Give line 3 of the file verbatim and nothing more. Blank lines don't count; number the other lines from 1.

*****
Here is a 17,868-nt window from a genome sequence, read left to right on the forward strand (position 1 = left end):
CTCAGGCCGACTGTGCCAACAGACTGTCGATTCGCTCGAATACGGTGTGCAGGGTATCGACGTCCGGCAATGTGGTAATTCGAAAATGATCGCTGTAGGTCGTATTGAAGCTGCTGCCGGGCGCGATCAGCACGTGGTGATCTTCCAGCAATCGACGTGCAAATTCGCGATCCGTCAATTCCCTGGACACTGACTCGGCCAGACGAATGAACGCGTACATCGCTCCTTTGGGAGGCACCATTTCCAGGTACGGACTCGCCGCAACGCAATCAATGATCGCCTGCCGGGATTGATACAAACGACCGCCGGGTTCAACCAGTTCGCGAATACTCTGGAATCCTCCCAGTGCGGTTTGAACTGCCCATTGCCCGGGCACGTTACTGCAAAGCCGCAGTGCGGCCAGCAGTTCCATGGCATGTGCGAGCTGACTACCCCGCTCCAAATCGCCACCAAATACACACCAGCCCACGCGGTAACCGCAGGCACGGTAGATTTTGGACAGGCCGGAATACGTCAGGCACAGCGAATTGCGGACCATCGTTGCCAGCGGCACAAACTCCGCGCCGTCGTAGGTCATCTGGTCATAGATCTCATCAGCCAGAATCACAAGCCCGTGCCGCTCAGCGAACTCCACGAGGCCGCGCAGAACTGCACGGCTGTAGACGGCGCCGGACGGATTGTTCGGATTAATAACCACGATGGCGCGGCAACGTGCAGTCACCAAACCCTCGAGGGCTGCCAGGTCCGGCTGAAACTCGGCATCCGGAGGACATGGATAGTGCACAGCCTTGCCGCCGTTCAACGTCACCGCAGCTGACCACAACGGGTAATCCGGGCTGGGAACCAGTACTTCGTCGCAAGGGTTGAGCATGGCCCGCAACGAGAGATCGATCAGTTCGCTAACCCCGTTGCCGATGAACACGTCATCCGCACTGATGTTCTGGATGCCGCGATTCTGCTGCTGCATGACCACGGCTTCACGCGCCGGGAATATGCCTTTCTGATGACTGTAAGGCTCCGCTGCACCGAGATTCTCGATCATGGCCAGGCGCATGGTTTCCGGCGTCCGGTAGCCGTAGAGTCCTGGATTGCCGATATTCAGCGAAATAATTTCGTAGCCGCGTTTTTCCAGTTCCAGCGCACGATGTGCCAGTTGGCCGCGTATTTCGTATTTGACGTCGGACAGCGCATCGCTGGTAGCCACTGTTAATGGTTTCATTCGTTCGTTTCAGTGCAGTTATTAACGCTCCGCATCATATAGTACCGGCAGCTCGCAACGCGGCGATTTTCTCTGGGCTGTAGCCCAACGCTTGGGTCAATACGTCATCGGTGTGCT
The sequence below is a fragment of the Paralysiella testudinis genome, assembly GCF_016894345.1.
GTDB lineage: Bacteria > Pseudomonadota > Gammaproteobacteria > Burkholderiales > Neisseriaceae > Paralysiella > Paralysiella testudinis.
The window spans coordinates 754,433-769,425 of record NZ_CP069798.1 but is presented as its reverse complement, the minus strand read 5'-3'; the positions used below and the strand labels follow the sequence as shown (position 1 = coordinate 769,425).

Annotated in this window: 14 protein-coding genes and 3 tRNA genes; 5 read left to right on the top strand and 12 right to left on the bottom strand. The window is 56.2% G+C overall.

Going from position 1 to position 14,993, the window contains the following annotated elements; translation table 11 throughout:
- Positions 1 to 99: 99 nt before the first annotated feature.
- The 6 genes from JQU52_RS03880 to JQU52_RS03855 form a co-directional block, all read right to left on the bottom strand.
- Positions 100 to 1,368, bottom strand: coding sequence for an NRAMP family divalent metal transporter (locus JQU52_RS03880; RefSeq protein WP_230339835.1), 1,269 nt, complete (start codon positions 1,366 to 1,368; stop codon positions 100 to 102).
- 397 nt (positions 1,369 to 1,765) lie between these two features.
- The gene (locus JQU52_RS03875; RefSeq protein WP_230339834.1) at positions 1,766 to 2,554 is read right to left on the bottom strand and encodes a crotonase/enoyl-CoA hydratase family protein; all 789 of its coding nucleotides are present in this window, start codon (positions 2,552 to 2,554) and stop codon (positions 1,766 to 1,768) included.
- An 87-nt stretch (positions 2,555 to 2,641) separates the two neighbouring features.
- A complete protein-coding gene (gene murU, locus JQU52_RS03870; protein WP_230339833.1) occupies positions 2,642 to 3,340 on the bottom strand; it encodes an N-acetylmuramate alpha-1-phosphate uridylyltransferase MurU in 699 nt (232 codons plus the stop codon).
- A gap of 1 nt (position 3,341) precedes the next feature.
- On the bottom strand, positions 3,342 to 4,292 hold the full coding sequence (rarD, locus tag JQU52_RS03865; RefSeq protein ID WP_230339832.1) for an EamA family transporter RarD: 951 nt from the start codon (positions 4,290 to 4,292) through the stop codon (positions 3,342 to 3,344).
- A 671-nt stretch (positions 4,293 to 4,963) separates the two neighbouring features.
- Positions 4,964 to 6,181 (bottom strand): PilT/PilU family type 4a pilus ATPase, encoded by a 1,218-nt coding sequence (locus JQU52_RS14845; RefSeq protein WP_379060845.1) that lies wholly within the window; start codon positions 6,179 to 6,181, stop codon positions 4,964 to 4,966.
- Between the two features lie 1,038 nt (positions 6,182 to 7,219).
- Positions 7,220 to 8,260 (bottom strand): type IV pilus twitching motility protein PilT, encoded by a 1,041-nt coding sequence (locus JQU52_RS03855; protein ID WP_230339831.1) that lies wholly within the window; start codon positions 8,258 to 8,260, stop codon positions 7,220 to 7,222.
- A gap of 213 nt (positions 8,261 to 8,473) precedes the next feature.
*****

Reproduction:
The sequence below is a fragment of the Paralysiella testudinis genome, assembly GCF_016894345.1.